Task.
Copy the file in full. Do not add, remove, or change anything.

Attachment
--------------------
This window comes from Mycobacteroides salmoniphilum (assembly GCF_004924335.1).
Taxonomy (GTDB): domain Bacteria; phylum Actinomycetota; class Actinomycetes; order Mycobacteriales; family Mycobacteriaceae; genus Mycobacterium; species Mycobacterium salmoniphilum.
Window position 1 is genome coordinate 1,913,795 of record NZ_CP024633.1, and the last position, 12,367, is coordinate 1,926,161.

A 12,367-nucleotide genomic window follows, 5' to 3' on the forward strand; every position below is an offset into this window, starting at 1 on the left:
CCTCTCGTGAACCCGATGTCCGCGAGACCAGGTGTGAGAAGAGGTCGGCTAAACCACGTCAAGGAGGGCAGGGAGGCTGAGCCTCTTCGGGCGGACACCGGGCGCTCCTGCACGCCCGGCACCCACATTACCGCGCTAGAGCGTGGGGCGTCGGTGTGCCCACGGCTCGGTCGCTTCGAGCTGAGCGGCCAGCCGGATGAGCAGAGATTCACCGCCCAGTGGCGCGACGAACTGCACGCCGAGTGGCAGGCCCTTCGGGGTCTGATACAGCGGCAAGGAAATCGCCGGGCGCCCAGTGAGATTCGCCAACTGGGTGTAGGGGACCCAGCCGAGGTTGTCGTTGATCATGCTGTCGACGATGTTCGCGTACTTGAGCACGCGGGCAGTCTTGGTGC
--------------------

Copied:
This window comes from Mycobacteroides salmoniphilum (assembly GCF_004924335.1).
Taxonomy (GTDB): domain Bacteria; phylum Actinomycetota; class Actinomycetes; order Mycobacteriales; family Mycobacteriaceae; genus Mycobacterium; species Mycobacterium salmoniphilum.
Window position 1 is genome coordinate 1,913,795 of record NZ_CP024633.1, and the last position, 12,367, is coordinate 1,926,161.

A 12,367-nucleotide genomic window follows, 5' to 3' on the forward strand; every position below is an offset into this window, starting at 1 on the left:
CCTCTCGTGAACCCGATGTCCGCGAGACCAGGTGTGAGAAGAGGTCGGCTAAACCACGTCAAGGAGGGCAGGGAGGCTGAGCCTCTTCGGGCGGACACCGGGCGCTCCTGCACGCCCGGCACCCACATTACCGCGCTAGAGCGTGGGGCGTCGGTGTGCCCACGGCTCGGTCGCTTCGAGCTGAGCGGCCAGCCGGATGAGCAGAGATTCACCGCCCAGTGGCGCGACGAACTGCACGCCGAGTGGCAGGCCCTTCGGGGTCTGATACAGCGGCAAGGAAATCGCCGGGCGCCCAGTGAGATTCGCCAACTGGGTGTAGGGGACCCAGCCGAGGTTGTCGTTGATCATGCTGTCGACGATGTTCGCGTACTTGAGCACGCGGGCAGTCTTGGTGC